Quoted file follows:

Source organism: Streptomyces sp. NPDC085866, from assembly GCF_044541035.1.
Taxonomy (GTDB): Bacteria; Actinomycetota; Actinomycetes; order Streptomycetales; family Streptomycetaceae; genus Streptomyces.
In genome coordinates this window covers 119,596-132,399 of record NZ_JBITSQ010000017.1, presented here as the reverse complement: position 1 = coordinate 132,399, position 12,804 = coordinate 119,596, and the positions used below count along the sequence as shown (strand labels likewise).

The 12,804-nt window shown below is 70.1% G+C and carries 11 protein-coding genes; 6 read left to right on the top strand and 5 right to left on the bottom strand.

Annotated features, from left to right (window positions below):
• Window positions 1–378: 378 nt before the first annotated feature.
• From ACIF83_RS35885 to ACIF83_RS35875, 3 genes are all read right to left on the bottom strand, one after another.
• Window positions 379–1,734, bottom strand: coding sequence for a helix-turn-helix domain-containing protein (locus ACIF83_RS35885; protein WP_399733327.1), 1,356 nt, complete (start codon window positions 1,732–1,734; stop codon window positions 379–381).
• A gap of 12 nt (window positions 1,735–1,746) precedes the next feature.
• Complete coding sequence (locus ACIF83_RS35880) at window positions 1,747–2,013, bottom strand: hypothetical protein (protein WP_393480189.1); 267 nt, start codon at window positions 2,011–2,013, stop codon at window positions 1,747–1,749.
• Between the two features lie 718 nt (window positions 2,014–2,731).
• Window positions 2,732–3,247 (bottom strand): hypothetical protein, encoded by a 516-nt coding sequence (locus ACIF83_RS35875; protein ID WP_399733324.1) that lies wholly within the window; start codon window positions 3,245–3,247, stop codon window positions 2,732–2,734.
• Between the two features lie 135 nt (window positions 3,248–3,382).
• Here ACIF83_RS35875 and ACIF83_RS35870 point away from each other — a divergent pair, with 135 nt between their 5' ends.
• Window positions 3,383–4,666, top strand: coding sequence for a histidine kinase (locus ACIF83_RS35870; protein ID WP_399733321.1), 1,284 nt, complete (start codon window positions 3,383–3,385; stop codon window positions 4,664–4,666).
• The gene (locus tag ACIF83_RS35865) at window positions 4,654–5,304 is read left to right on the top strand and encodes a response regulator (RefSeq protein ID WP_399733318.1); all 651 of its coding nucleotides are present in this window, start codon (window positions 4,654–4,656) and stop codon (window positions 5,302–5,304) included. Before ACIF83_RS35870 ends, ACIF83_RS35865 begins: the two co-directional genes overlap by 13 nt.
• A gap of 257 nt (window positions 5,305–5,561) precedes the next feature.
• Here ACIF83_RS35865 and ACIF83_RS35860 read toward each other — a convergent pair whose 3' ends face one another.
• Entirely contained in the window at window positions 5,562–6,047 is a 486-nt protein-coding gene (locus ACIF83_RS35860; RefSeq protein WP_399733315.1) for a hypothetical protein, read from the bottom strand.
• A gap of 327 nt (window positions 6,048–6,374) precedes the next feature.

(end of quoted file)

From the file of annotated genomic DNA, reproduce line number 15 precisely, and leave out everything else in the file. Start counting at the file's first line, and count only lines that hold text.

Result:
• Window positions 3,383–4,666, top strand: coding sequence for a histidine kinase (locus ACIF83_RS35870; protein ID WP_399733321.1), 1,284 nt, complete (start codon window positions 3,383–3,385; stop codon window positions 4,664–4,666).